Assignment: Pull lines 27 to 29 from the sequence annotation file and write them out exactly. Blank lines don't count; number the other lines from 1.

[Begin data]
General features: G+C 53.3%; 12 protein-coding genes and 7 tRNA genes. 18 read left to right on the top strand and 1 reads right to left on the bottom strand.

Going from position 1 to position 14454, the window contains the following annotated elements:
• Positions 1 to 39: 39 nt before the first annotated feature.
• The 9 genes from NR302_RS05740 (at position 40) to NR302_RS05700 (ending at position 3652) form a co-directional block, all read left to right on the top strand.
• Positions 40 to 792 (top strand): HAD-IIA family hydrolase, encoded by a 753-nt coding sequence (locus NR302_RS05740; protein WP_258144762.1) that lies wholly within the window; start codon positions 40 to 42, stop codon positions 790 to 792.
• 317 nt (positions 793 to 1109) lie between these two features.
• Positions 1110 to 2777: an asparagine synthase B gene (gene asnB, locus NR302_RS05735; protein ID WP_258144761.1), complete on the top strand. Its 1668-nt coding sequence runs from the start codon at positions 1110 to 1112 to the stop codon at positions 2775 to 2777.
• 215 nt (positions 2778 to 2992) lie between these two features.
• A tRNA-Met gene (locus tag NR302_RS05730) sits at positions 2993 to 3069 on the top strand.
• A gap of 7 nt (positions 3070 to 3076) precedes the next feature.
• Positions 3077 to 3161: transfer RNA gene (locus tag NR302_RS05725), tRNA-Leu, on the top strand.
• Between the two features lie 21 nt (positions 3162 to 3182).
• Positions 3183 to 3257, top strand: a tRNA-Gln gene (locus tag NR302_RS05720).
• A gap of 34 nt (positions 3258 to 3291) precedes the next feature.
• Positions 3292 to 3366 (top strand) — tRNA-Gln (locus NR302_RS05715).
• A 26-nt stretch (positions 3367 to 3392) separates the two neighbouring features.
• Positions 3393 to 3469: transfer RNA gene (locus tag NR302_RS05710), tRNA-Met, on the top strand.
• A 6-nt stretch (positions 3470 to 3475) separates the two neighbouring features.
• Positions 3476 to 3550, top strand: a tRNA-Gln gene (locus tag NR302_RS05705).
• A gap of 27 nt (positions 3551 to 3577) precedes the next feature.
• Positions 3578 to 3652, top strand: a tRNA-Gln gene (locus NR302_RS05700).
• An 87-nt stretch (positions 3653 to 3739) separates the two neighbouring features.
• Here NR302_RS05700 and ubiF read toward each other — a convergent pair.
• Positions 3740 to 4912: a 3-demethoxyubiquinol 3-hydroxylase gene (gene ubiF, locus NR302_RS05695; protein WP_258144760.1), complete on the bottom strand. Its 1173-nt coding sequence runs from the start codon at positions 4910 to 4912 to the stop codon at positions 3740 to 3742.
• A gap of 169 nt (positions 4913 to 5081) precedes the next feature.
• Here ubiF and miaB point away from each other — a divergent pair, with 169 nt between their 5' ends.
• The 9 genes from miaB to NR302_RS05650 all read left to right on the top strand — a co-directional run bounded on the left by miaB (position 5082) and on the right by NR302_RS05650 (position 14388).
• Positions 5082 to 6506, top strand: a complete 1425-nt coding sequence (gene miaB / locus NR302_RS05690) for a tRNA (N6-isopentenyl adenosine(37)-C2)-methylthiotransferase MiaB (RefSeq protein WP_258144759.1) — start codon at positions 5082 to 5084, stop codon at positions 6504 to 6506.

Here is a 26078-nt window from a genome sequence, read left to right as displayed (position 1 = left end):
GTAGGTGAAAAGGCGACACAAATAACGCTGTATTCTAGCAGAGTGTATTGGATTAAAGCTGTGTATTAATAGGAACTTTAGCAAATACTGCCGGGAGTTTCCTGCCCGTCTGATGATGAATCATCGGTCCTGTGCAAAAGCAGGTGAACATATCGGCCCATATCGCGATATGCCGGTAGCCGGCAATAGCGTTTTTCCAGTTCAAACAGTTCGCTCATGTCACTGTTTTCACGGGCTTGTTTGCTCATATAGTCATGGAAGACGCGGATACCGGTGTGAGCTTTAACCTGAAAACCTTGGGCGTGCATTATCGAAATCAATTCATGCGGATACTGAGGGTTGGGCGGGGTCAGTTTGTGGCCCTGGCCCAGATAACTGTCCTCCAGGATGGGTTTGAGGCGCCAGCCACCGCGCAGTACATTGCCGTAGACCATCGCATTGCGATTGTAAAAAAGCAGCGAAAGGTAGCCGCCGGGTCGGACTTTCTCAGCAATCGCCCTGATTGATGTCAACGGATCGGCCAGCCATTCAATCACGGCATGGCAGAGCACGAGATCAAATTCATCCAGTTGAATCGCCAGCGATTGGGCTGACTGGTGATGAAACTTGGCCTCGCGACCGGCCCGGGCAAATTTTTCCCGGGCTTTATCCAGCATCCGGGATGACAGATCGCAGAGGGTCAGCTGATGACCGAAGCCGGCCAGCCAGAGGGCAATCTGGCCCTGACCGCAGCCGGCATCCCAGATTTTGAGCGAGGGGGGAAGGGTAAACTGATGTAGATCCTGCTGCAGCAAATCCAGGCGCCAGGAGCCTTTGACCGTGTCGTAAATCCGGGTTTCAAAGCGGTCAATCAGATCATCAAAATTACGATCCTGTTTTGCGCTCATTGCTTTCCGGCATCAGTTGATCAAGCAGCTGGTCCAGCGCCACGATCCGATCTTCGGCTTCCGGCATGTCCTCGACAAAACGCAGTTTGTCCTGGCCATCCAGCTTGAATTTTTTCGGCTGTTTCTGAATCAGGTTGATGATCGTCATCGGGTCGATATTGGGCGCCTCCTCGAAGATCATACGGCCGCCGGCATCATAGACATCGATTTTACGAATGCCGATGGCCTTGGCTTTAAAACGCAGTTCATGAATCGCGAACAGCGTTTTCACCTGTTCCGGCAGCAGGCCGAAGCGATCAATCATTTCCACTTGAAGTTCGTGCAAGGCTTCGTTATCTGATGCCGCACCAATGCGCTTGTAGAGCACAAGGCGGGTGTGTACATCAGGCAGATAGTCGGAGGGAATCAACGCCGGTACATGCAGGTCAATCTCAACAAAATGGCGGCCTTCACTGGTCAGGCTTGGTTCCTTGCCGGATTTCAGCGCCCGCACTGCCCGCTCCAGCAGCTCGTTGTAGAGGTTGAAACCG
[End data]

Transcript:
• The 9 genes from miaB to NR302_RS05650 all read left to right on the top strand — a co-directional run bounded on the left by miaB (position 5082) and on the right by NR302_RS05650 (position 14388).
• Positions 5082 to 6506, top strand: a complete 1425-nt coding sequence (gene miaB / locus NR302_RS05690) for a tRNA (N6-isopentenyl adenosine(37)-C2)-methylthiotransferase MiaB (RefSeq protein WP_258144759.1) — start codon at positions 5082 to 5084, stop codon at positions 6504 to 6506.

Here is a 26078-nt window from a genome sequence, read left to right as displayed (position 1 = left end):